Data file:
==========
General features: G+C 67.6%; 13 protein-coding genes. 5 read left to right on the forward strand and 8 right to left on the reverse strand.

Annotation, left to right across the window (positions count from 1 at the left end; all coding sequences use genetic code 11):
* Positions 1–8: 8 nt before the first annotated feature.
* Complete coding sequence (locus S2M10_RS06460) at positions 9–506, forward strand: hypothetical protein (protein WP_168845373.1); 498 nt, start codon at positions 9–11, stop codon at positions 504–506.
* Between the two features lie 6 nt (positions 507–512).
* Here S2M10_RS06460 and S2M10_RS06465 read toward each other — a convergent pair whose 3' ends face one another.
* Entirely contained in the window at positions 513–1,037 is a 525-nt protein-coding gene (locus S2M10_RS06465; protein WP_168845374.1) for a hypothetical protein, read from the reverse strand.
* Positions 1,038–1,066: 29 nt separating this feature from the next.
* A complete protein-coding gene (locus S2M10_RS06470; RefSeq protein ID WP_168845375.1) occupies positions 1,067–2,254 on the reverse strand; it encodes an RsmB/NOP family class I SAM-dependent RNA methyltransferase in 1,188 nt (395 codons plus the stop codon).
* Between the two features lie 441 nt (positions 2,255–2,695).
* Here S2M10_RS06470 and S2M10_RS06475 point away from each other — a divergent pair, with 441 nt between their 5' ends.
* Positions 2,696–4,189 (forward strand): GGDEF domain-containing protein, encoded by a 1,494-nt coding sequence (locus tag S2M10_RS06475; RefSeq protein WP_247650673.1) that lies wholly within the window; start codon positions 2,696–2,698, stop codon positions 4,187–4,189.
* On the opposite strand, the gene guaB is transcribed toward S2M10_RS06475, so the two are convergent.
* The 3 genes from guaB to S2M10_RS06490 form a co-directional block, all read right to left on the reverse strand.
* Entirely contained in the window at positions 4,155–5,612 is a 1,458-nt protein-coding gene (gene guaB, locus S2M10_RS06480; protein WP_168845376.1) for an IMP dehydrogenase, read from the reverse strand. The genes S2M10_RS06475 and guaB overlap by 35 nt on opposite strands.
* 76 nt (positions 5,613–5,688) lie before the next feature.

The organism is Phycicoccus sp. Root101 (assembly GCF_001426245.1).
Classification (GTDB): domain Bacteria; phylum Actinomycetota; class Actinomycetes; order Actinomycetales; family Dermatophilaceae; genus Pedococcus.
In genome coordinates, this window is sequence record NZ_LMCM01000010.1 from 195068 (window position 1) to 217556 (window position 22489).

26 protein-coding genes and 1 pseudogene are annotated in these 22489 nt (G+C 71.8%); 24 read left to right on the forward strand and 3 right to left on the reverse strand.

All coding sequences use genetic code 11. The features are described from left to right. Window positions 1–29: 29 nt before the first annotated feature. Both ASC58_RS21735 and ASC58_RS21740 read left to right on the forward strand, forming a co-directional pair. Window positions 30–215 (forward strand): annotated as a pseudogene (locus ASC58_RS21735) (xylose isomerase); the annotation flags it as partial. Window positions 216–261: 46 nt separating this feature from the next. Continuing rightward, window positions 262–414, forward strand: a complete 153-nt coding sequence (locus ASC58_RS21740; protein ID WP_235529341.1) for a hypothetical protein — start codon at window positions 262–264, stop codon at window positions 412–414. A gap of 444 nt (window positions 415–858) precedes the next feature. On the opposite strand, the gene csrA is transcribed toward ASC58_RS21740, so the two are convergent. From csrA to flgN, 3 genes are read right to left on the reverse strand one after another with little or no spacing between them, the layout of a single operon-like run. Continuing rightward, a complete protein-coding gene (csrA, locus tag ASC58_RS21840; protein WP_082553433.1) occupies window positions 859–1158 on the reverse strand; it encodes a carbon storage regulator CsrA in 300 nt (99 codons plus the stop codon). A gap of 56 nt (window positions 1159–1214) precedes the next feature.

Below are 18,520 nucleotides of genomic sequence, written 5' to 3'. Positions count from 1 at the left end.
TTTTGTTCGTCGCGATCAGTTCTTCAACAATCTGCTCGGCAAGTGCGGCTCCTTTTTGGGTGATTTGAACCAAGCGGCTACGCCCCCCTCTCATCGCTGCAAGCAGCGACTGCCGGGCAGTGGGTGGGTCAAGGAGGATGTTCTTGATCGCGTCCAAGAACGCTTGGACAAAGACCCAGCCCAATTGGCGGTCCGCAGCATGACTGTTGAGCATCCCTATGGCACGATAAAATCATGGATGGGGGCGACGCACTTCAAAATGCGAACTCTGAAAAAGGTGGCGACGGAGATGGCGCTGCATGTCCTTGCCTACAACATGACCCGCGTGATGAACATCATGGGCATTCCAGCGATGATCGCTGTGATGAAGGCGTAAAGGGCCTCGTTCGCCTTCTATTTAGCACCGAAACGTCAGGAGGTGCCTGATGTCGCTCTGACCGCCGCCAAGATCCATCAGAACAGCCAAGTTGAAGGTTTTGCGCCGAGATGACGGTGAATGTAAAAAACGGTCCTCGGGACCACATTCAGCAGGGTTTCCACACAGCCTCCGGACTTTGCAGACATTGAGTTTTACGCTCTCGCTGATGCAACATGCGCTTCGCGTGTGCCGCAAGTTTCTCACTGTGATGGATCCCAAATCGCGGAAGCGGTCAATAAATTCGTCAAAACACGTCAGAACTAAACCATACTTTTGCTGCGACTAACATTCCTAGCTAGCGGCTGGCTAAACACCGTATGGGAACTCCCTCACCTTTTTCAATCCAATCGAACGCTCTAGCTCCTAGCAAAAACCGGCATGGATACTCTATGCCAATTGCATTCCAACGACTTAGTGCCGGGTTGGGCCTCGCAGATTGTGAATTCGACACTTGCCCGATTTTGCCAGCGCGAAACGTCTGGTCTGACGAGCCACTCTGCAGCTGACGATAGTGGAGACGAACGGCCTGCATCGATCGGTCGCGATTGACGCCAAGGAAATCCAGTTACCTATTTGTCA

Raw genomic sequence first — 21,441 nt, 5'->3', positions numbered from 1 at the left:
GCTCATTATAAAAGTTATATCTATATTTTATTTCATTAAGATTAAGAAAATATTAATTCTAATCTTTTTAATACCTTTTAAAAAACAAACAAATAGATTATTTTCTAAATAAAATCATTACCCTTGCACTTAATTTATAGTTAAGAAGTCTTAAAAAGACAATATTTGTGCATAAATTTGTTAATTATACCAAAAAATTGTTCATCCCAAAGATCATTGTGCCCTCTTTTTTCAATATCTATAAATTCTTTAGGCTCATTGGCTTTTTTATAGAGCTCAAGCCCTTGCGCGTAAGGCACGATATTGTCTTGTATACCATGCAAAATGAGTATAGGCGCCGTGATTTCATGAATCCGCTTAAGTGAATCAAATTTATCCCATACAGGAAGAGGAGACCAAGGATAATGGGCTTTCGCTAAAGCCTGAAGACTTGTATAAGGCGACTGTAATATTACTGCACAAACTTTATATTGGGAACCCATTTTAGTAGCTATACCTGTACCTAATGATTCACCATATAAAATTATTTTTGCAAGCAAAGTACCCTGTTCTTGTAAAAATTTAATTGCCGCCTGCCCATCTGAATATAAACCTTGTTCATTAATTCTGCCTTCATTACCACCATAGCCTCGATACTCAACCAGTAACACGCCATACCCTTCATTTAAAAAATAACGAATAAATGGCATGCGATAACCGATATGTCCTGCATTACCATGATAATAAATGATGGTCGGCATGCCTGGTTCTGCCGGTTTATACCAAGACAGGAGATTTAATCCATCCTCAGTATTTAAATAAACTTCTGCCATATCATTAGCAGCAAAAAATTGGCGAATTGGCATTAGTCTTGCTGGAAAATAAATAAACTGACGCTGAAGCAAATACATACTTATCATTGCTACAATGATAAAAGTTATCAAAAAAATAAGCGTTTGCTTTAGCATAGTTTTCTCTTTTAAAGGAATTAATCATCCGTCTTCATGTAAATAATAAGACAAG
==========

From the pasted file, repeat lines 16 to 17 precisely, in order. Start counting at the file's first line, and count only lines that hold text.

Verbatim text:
* 76 nt (positions 5,613–5,688) lie before the next feature.

The organism is Phycicoccus sp. Root101 (assembly GCF_001426245.1).